- The Washington Times - Monday, December 22, 2003

After the capture of Saddam Hussein, the Coalition Provisional Authority (CPA) can affirm its message of reconciliation and hope by meeting the demands of Iraqis for direct national elections. Ayatollah Ali al-Sistani insists that the political process respect the dignity of Iraq’s Shi’ites and ensure their right to proportional political representation. If Ayatollah Sistani’s demands are not met, the United States risks spoiling new-found good will and inciting a destabilizing conflict with Iraq’s most respected spiritual leader.

The current plan envisions indirect caucus-style elections resulting in a provisional assembly by June 30. Iraq’s Arab Shi’ites are wary of U.S. intentions and skeptical of an electoral process controlled by the CPA and heavily influenced by the Governing Council. Indirect elections would be seized upon by rejectionists like Moktada al-Sadr, who is aggressively vying for power with the ayatollahs of Najaf.

Though Ayatollah Sistani and other Shi’ite clerics demand a direct nationwide ballot, it is difficult to imagine elections in the current climate of insecurity. As a compromise alternative it may be possible, however,toorganizedirect elections in zones of stability where violence is under control. Caucuses would still be held in volatile areas such as the Ba’athist triangle.

Asymmetrical balloting has its disadvantages. While addressing Ayatollah Sistani’s demand for direct elections, at least in Shi’ite and Kurdish regions, the arrangement would surely inflame Arab Sunnis who have grown accustomed to privileges under Ottoman, British and Ba’athist rule. They deeply resent the United States for invading Iraq and believe that the United States is conspiring with the Shi’ites and Kurds to marginalize them.

Instead of indirect caucuses, which are viewed as illegitimate, or asymmetrical balloting, which would be inflammatory, the best option is to meet Ayatollah Sistani’s request and conduct nationwide direct elections. This course is preferred by all Iraqis, but pulling it off won’t be easy.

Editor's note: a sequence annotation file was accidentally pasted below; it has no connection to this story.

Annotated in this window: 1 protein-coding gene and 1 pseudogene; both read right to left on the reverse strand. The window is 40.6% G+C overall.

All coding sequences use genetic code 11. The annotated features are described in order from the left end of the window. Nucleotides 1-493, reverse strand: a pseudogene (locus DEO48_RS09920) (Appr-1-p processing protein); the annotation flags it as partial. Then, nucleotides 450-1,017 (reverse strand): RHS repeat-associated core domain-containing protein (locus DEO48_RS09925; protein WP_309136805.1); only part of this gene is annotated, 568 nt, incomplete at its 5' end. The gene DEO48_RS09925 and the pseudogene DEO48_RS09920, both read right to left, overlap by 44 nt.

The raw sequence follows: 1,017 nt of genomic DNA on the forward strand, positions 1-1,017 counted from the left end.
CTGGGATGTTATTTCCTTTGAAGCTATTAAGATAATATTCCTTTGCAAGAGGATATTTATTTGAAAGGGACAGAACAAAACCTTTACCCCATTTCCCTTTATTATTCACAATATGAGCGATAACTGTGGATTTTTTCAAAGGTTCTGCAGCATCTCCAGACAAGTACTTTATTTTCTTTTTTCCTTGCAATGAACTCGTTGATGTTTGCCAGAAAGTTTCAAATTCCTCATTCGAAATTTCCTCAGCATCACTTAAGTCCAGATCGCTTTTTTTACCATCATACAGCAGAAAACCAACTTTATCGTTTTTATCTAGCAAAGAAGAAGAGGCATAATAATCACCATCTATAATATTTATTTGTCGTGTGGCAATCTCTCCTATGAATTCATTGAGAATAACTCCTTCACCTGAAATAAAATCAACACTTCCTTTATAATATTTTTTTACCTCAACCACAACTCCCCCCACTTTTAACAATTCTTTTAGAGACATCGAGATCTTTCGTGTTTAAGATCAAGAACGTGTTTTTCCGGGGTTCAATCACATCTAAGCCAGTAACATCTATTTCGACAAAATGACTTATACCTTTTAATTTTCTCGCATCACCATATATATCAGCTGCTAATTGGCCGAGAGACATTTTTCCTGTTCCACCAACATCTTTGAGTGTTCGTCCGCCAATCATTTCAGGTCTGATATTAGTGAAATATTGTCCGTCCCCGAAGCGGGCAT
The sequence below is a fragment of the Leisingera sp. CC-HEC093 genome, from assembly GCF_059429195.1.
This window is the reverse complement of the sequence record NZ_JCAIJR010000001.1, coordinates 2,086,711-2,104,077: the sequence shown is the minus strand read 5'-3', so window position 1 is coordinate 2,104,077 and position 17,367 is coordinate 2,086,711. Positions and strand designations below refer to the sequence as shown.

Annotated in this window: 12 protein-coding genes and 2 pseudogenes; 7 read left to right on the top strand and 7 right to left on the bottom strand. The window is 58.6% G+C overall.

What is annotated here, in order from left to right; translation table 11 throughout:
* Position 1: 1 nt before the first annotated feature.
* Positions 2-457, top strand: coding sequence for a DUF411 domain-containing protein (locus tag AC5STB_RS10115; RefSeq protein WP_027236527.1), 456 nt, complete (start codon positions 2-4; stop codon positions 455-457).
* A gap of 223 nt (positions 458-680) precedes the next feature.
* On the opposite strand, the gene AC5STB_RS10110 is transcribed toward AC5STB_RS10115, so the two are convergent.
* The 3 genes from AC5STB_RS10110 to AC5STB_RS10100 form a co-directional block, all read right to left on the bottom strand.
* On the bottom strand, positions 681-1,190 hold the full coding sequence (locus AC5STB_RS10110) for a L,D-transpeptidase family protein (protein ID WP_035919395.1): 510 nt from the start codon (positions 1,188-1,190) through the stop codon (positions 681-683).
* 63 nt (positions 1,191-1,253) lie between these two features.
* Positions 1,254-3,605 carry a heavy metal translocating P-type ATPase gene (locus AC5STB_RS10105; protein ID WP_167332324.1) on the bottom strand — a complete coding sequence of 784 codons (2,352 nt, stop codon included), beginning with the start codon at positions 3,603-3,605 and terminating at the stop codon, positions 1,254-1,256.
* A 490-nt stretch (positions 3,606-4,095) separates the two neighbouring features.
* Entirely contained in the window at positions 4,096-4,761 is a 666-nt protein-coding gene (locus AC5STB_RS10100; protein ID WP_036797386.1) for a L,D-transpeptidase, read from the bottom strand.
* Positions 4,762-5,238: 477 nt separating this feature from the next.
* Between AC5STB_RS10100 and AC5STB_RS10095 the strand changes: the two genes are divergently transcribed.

In addition to security, the CPA is concerned that taking a census would cause delays, pushing back the deadline of June 30. Yes, it will take time to organize a population census as the basis forvoter rolls — though probably not as long as the CPA believes. Building on data from the U.N. food rations system, the Planning Ministry’s Census Bureau proposes to use 400,000 teachers for surveying every Iraqi household with a streamlined questionnaire on basic demographic issues. It insists that an adequate census of Iraq’s 25 million citizens could be completed by September. Iraqis who slip through the cracks and do not appear on voter rolls could appear at polling stations and present their identity cards.

Even if the CPA extended the date for elections, it could still disband on June 30 by inviting the United Nations to appoint a high commissioner for Iraq to take over the ballot. Not only does the United Nations have useful experience organizing elections in post-conflict settings, a leading role for the United Nations would enhance the perception of electoral integrity thereby reducing the risk of election-day violence. Ayatollah Sistani speaks for all Iraqis when he says, “The most important thing is ending the U.S. occupation.”